9. Papa Bear

    Papa Bear Member

    Free-form layouts

    Vic, I like the idea of free-form layouts, too. I guess we get into the habit of thinking we have to build our layouts in some form of square or rectangular shape just because it's convenient to cut lumber that way.

    My current layout is built from sheets of 3/4" blue foam board over a wood frame. While I could easily cut the foam with rounded, flowing edges (instead of just straight), it would be difficult to frame under. I'm concerned that any part that stuck out and was not directly supported by the frame could be broken off easily. One way around this, of course, is to use the 2" foam board instead. Anybody else have a suggestion?

    Larry, thanks for posting your ideas. They have been very helpful.

  10. Vic

    Vic Active Member

    John, Using the old tried and true L Girder benchwork you can make the layout any shape you want to. The secret is in the length of the joists. By varying the length with the joists on 16" or less centers you can make that outside edge curved and it will still fully support whatever is on top of it.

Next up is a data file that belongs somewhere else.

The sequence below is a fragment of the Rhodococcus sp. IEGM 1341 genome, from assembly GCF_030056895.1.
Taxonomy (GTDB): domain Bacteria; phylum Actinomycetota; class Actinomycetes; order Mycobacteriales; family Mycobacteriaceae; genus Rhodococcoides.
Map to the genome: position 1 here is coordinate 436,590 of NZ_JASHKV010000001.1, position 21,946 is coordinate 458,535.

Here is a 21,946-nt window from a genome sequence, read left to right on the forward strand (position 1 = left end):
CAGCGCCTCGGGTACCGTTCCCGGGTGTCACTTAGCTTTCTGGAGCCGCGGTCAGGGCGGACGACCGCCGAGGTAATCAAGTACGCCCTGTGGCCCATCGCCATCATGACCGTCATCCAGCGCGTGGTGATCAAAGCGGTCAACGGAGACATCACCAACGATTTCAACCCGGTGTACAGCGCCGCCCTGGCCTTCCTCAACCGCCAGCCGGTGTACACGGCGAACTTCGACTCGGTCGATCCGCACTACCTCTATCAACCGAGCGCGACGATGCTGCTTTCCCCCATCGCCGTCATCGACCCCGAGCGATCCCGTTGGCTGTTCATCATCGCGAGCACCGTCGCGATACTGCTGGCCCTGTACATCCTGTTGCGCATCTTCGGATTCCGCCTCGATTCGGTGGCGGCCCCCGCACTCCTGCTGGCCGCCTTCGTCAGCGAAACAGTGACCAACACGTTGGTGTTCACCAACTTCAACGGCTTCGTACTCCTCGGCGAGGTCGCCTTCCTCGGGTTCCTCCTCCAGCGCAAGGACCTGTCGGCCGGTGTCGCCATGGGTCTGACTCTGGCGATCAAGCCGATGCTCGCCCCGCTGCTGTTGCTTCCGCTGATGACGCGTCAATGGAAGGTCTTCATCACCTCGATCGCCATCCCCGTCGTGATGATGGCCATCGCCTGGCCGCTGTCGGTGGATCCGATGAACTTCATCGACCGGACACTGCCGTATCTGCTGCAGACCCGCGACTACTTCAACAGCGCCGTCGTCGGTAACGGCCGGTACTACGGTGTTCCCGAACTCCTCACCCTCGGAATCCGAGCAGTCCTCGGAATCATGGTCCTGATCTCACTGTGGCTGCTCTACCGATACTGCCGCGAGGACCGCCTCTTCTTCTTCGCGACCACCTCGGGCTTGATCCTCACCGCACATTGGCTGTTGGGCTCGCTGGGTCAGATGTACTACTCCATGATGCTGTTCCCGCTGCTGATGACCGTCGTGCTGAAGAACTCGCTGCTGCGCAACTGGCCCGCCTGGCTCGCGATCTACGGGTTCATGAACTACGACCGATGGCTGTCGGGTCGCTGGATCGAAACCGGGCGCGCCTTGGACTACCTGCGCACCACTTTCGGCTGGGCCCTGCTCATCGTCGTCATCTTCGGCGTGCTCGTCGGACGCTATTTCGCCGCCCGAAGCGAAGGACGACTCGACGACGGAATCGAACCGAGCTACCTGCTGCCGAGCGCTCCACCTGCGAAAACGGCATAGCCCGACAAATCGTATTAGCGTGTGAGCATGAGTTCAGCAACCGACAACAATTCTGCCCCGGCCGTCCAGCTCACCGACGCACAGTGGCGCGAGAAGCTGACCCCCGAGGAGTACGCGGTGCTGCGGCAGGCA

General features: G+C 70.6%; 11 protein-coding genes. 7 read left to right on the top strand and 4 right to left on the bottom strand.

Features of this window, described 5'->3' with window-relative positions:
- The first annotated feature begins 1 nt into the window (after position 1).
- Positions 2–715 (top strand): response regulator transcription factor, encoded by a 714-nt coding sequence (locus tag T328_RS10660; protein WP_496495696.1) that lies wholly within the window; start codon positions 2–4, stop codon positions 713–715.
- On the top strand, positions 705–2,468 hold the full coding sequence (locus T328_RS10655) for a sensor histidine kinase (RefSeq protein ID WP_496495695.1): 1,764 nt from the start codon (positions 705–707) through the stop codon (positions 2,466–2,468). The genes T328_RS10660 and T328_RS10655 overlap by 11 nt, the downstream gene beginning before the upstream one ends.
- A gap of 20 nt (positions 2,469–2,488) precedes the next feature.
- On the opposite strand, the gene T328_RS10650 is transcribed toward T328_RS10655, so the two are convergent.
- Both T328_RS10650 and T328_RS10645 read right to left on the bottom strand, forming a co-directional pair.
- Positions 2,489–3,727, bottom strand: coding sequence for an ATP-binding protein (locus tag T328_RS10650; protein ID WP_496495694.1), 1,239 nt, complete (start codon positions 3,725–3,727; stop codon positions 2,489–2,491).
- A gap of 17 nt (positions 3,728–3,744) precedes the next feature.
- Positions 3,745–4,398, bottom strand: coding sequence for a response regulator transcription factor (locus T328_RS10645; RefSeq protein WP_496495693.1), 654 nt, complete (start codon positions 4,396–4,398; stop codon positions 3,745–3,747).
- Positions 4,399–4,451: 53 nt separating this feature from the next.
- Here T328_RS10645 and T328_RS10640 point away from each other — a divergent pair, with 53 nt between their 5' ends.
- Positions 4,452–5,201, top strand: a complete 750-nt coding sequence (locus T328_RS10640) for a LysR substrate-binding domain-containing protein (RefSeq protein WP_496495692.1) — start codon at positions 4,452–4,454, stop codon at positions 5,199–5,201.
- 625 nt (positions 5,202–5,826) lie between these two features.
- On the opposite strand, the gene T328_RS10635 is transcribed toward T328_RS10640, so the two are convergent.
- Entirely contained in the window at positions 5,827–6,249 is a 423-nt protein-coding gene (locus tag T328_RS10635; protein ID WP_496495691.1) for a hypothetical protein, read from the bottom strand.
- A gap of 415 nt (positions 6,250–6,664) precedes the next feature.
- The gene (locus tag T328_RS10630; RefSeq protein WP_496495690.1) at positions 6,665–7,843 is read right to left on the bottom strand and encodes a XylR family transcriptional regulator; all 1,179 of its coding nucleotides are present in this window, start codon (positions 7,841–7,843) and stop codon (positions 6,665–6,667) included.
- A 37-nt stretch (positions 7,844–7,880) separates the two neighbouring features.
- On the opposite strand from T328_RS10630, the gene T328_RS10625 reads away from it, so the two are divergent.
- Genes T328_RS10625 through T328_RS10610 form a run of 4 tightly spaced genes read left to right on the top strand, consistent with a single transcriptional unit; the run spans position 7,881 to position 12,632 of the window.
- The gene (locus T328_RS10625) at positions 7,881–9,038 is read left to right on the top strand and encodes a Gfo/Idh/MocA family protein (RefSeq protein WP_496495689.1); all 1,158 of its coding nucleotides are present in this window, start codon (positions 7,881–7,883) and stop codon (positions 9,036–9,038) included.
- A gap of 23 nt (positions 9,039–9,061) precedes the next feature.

11. Russ Bellinis

    Russ Bellinis Active Member

    John, another trick to use if you are concerned with breaking off the foam is to laminate the foam to a Luan door skin and cut your edge with a jig saw. The Luan won't add much weight, but will provide tremendous strength to the foam to keep edges from being broken off.

Share This Page